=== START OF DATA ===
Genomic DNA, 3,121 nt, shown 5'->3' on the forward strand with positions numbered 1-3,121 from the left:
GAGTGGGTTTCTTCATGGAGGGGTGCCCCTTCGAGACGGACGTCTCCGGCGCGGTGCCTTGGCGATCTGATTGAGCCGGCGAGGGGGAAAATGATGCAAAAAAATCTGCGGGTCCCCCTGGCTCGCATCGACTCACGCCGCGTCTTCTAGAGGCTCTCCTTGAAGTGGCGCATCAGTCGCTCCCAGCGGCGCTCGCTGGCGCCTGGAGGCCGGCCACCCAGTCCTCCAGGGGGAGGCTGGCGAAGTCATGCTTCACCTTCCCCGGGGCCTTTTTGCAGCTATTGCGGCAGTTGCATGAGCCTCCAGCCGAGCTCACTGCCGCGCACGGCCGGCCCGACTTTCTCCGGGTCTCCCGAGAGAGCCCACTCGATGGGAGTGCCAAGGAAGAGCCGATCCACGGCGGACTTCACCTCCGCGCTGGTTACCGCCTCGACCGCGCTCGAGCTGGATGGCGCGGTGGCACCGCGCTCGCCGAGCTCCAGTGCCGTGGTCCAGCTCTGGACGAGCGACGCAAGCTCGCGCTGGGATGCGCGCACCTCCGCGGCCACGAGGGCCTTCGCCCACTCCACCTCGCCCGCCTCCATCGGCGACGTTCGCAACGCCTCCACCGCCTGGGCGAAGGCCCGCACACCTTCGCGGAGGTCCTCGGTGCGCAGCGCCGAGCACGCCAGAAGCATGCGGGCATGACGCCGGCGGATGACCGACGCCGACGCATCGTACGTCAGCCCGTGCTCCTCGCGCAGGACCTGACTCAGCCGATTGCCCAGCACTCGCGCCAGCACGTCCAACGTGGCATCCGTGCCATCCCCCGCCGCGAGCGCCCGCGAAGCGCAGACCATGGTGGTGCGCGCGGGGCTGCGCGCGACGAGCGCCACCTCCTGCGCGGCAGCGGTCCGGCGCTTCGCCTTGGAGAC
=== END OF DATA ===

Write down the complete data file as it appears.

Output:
Genomic DNA, 3,121 nt, shown 5'->3' on the forward strand with positions numbered 1-3,121 from the left:
GAGTGGGTTTCTTCATGGAGGGGTGCCCCTTCGAGACGGACGTCTCCGGCGCGGTGCCTTGGCGATCTGATTGAGCCGGCGAGGGGGAAAATGATGCAAAAAAATCTGCGGGTCCCCCTGGCTCGCATCGACTCACGCCGCGTCTTCTAGAGGCTCTCCTTGAAGTGGCGCATCAGTCGCTCCCAGCGGCGCTCGCTGGCGCCTGGAGGCCGGCCACCCAGTCCTCCAGGGGGAGGCTGGCGAAGTCATGCTTCACCTTCCCCGGGGCCTTTTTGCAGCTATTGCGGCAGTTGCATGAGCCTCCAGCCGAGCTCACTGCCGCGCACGGCCGGCCCGACTTTCTCCGGGTCTCCCGAGAGAGCCCACTCGATGGGAGTGCCAAGGAAGAGCCGATCCACGGCGGACTTCACCTCCGCGCTGGTTACCGCCTCGACCGCGCTCGAGCTGGATGGCGCGGTGGCACCGCGCTCGCCGAGCTCCAGTGCCGTGGTCCAGCTCTGGACGAGCGACGCAAGCTCGCGCTGGGATGCGCGCACCTCCGCGGCCACGAGGGCCTTCGCCCACTCCACCTCGCCCGCCTCCATCGGCGACGTTCGCAACGCCTCCACCGCCTGGGCGAAGGCCCGCACACCTTCGCGGAGGTCCTCGGTGCGCAGCGCCGAGCACGCCAGAAGCATGCGGGCATGACGCCGGCGGATGACCGACGCCGACGCATCGTACGTCAGCCCGTGCTCCTCGCGCAGGACCTGACTCAGCCGATTGCCCAGCACTCGCGCCAGCACGTCCAACGTGGCATCCGTGCCATCCCCCGCCGCGAGCGCCCGCGAAGCGCAGACCATGGTGGTGCGCGCGGGGCTGCGCGCGACGAGCGCCACCTCCTGCGCGGCAGCGGTCCGGCGCTTCGCCTTGGAGAC